21st century democracy: the death of a world (I)

It's time to face the truth, like grown ups: liberal democracy - as we know it - is dead. The resurgence of authoritarianism and illiberal political movements does not express the weaknesses of the current democratic system, but proves its death. Metaphorically speaking, they are like worms and flies feeding on a corpse: their very presence shows that we are looking at a corpse.

But please note: liberal democracy is not dead, only the form of it that we know and that still functioned until relatively recently. Like capitalism, the other fundamental formula of modernity, liberal democracy has proved extremely resilient, able to reinvent itself with each major transformation of society.

Nineteenth-century liberal democracy produced the parliamentary system, but in societies still based on privilege. After the First World War, democracy became more inclusive, with universal suffrage becoming the norm. After the Second World War, to the group of civil and political rights a new group of economic and social rights is added, and this presupposes, in addition to parliamentarianism and universal suffrage, public mechanisms for negotiation between the various relevant social groups. Gradually, transnational cooperation formulas (leading to the emergence of new political actors, with nation states beginning to have limited sovereignty) and the bringing to the fore of cultural rights (mainly centred on individual and group identities) are added to these features.

The latter has been the formula of liberal democracy we have known since about 1980: a parliamentary democracy with universal suffrage, with public mechanisms for negotiation between relevant social groups, with citizens endowed with civil, political, social, economic and cultural/identity rights - all within states with limited sovereignty.

When we speak of "limited sovereignty" we should not have in mind only  the Member States of the European Union. Today absolutely all states are part of a plethora of international and transnational bodies and organisations that impose rules and standards that, in one form or another, must be respected by all Member States. So today the sovereignty of each state is in reality limited.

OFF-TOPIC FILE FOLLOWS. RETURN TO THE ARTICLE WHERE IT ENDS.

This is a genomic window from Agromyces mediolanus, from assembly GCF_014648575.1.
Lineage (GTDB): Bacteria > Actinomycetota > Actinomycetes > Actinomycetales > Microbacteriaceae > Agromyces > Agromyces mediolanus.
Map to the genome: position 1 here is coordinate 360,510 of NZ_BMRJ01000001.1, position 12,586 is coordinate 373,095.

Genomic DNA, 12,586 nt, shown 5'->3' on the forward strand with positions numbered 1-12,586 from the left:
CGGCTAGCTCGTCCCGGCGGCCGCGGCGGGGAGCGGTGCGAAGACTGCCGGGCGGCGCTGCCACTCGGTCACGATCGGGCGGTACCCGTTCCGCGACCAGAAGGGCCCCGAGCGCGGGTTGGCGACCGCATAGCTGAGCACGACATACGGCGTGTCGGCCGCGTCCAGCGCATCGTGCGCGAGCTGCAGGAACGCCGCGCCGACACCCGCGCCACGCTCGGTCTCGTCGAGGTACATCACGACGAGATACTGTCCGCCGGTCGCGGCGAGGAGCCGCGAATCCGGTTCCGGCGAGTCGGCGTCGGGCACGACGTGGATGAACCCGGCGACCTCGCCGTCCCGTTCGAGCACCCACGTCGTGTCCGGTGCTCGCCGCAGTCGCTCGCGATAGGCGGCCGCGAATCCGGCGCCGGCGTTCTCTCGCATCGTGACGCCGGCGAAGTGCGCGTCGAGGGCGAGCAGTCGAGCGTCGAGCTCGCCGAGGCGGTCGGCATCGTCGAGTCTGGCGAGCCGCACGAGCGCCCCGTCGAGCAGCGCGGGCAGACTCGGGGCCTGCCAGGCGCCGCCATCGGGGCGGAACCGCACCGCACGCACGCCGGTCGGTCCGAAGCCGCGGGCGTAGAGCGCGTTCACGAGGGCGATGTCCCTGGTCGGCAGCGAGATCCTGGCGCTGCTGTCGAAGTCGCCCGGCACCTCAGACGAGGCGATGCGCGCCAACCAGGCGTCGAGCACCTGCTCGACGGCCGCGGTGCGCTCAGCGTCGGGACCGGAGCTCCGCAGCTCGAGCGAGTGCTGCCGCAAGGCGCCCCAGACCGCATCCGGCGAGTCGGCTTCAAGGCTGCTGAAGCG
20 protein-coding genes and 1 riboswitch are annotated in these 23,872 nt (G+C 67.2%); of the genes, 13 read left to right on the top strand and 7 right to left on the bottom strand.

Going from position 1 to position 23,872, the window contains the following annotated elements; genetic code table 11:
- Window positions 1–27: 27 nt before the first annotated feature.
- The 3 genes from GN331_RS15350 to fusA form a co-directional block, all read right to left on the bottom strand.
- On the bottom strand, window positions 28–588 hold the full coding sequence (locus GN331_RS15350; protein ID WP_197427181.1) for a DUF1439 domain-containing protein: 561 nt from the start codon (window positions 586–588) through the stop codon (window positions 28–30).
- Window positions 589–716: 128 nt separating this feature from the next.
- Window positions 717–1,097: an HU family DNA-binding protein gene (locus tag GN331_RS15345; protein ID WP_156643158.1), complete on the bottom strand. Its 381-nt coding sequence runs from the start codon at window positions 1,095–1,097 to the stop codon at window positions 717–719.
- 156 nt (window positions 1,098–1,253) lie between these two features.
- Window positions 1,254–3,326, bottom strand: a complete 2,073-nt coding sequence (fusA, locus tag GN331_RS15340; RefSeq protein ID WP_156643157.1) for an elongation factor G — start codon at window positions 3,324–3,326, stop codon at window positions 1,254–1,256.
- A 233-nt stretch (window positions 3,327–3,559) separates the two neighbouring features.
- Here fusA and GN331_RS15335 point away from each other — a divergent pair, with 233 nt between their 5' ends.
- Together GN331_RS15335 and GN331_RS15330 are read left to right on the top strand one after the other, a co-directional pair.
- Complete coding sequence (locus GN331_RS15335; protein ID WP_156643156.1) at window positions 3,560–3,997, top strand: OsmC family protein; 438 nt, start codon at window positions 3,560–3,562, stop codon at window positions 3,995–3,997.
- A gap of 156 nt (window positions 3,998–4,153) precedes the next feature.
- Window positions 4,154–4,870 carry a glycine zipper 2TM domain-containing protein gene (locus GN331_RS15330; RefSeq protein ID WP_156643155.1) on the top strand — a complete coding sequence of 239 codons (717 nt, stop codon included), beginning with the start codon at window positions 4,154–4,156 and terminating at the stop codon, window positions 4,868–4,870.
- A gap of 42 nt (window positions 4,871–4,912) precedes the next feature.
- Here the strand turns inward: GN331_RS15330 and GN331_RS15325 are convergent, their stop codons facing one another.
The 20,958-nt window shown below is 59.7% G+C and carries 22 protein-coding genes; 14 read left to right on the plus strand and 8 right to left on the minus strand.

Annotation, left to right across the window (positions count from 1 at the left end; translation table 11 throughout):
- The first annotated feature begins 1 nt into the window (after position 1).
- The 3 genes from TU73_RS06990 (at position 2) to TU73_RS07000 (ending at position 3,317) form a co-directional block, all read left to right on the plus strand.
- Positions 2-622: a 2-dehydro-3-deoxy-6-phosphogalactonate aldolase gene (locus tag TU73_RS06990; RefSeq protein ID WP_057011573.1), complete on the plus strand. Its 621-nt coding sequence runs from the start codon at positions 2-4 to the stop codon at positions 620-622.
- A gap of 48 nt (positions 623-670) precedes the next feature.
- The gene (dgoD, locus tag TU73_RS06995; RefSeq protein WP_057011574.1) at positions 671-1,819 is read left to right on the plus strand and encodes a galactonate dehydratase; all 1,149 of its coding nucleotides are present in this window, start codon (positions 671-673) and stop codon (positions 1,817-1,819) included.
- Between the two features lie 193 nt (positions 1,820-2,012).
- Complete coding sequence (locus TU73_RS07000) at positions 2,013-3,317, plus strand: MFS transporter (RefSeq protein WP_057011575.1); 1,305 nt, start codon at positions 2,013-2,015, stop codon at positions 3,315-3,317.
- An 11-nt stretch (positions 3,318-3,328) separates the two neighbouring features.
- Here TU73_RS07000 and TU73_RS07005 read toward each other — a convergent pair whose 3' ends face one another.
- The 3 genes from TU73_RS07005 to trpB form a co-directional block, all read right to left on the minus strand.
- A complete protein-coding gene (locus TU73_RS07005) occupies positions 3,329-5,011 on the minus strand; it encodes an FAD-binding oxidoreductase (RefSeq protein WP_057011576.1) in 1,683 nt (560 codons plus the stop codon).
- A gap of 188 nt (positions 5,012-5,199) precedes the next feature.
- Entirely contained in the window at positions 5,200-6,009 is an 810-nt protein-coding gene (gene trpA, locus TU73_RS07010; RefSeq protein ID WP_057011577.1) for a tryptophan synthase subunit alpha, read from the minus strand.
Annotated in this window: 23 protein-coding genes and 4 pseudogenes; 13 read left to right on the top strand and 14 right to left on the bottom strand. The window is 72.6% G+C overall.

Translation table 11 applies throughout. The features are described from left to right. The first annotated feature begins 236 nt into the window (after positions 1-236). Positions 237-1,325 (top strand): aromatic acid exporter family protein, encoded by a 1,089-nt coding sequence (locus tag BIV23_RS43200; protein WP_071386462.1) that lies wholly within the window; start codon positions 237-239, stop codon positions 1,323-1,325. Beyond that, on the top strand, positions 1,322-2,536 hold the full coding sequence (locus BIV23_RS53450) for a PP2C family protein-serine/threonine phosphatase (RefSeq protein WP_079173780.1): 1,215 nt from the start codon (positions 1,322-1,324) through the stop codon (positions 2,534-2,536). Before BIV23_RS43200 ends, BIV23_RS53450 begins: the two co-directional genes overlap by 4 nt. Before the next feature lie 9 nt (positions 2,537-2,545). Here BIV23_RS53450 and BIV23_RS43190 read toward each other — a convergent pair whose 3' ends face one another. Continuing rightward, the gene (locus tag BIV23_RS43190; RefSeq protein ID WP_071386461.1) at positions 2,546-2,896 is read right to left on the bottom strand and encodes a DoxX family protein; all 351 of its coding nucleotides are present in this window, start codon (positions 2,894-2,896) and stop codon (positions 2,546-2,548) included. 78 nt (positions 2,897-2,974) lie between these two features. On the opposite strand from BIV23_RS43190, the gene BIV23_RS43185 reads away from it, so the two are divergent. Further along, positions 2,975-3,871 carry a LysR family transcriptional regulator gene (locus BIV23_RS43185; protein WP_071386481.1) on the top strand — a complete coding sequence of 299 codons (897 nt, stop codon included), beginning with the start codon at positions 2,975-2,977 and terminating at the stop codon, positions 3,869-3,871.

The strong doctrine of national sovereignty as it was developed in the 17th-19th centuries can only be applied today if a state decides to withdraw from absolutely all the international and/or transnational organisations to which it belongs. But for any state, such a total withdrawal would be catastrophic. The world today is much more interconnected than it was two or three centuries ago, so any attempt at autarchism would automatically remove a state from the flow of global development, with dramatic consequences for its inhabitants.

Several elements have led to the crisis - or, better said, the demise - of this formula of liberal democracy.

Firstly, limited sovereignty means, in the case of those states that are also democracies, that the sovereignty of citizens in relation to their state becomes limited itself. Whichever party you vote for, once in government it will also have to implement a series of policies that result from the state's international commitments, not from the will of the people.

On the one hand, this means partially replacing politics with technocracy. Part of a government's policies still comes from the democratic political game as we know it. Politicians still want to represent the electorate, and therefore to adopt policies derived directly from the will of the electorate. Another part of these policies, however, are created and imposed by the technocrats from the international organisations of which that state is a member.

On the other hand, this kind of technocracy superimposed on politics partly renders the very idea of voting meaningless. If, no matter which party you vote for, some of the policies will be the same, because they are imposed by supranational technocrats, this means that choosing between party A and party B is after all a purely formal choice, which in reality changes nothing (at least on some dimensions). The free vote, a central element of any liberal democracy, is practically losing its substance, at least in part, even if governments still hold free elections.

All this is deeply disturbing for any democratic spirit. But it flows directly from the fact that contemporary states are all and inevitably states of limited sovereignty - which implies, in the case of democratic states, that the sovereignty of citizens over their governments becomes itself limited. In other words, in democratic states with limited sovereignty, citizens lose some of their political power. A Belgian or American citizen in 1921, for example, would have more political power than a Belgian or American citizen in 2021.

Under these circumstances, the idea that regaining full sovereignty - what we today call "sovereignism" - can be a solution to regaining full political power for the citizens of a democratic state may become attractive to some - hence the resurgence of sovereignism, from Brexit to Trump.